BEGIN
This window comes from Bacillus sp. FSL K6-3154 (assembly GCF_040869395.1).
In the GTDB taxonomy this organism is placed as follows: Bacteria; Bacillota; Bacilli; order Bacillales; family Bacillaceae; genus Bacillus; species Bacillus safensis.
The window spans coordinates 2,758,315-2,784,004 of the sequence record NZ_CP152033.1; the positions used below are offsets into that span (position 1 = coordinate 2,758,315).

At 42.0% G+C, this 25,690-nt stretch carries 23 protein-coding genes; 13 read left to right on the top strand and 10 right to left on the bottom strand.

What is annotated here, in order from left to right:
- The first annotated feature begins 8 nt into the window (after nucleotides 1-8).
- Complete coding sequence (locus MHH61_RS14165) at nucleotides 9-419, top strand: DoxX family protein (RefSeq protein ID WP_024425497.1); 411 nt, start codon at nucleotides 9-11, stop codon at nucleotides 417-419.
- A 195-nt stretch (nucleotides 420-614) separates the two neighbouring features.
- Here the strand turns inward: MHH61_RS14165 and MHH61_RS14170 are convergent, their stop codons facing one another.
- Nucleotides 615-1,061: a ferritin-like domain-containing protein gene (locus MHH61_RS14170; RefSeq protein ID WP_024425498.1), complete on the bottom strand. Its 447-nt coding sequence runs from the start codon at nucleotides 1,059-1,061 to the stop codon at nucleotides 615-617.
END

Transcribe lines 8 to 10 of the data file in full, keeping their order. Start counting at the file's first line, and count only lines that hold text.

- A 195-nt stretch (nucleotides 420-614) separates the two neighbouring features.
- Here the strand turns inward: MHH61_RS14165 and MHH61_RS14170 are convergent, their stop codons facing one another.
- Nucleotides 615-1,061: a ferritin-like domain-containing protein gene (locus MHH61_RS14170; RefSeq protein ID WP_024425498.1), complete on the bottom strand. Its 447-nt coding sequence runs from the start codon at nucleotides 1,059-1,061 to the stop codon at nucleotides 615-617.